“My thing is to keep fine tuning the details -- all of the little things,” Rivers said. “Every little thing matters, and it’s not relaxing on anything. I think our whole offense and our whole team has that mindset.”
IRVING, Texas -- DeMarcus Ware never really got the chance to say goodbye when the Dallas Cowboys released their all-time leader in sacks last March.
On Thursday Ware will get the chance to once again say hello when the Denver Broncos visit AT&T Stadium for the preseason finale, and the Cowboys’ fans and organization will get a chance to say thank you.
"Being able to come back and have the opportunity to absorb some of the things I have done and seen down there," Ware said, "it’s going to be great. I’m looking forward to it."
Ware will not be playing and neither will his long-time Cowboys teammates Tony Romo and Jason Witten as both teams will rest their starters for the regular season, but his daughter and son will be on hand to see him in Broncos’ colors.
"I thought I was always going to be a Dallas Cowboy," Ware said. "That was really, really big for me. I played well for nine years. So I never thought they would get rid of me."
From a business perspective, the Cowboys decision to release Ware was not difficult. He was set to count $16 million against the salary cap and was coming off a career-low six sacks after missing the first three games of his career with a quadriceps injury.
Ware, who turned 32 in July, had elbow surgery in the offseason and had been slowed by numerous injuries the last two seasons.
From a personal perspective, the Cowboys’ decision was difficult. Coach Jason Garrett and executive vice president Stephen Jones spoke about their admiration for Ware, the No. 11 pick of the 2005 draft, who made the Pro Bowl from 2006-12 and was one of the NFL’s most dominant pass-rushers.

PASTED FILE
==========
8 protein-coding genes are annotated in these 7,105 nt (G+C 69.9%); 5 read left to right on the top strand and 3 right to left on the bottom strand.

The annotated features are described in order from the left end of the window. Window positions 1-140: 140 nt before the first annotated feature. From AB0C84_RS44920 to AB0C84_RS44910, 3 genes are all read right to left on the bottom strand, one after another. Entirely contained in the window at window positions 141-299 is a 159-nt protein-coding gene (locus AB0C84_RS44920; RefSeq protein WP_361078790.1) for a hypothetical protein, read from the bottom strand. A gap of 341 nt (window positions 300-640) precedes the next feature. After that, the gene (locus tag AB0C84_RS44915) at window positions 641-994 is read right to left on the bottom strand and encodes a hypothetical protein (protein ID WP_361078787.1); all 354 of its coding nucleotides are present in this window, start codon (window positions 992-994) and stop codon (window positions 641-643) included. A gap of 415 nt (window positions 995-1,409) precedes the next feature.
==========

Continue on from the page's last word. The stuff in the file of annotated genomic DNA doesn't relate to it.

The Broncos signed Ware to a three-year, $30 million deal that guaranteed him $20 million the day after he was cut by Dallas. After losing in the Super Bowl last season, the Broncos view Ware as one of the final pieces to win a Super Bowl this season.
The Cowboys are not in that position and had to make some salary-cap decisions. They never made a firm offer to possibly keep Ware, in part because they did not want to spoil what had been a great relationship with a low-ball deal.
The Cowboys, however, do not have a replacement for Ware on their current roster. They selected DeMarcus Lawrence in the second round, but he suffered a broken foot in training camp and could miss the first 3-6 regular season games.
"It'll be difficult but at the same time I hope it all goes well for him," Jones said. "I hope he gets to the Super Bowl."
To get there the Broncos will need the Ware that racked up double-digit sacks every year from 2006-12. Ware had 20 sacks in 2008 and 19.5 sacks in 2011. His 117 career sacks are a team record.
Injuries, however, sapped Ware of a lot of his strength. He was unable to practice as much as he or the team would have liked.
"When I look at him the last couple of years, I look at him with admiration and say, ‘Wow! This is a tough guy,’" Garrett said. "He’s a mentally tough guy. He’s a physically tough guy. He’s doing everything that he can to put it on the line for our team and for his teammates. My association with him has been nothing but positive. He’s one of the best guys I’ve ever been around and one of the best players. Statistically he wasn’t what he was throughout his career last year (because of the injuries). I anticipate a lot of great football ahead for him."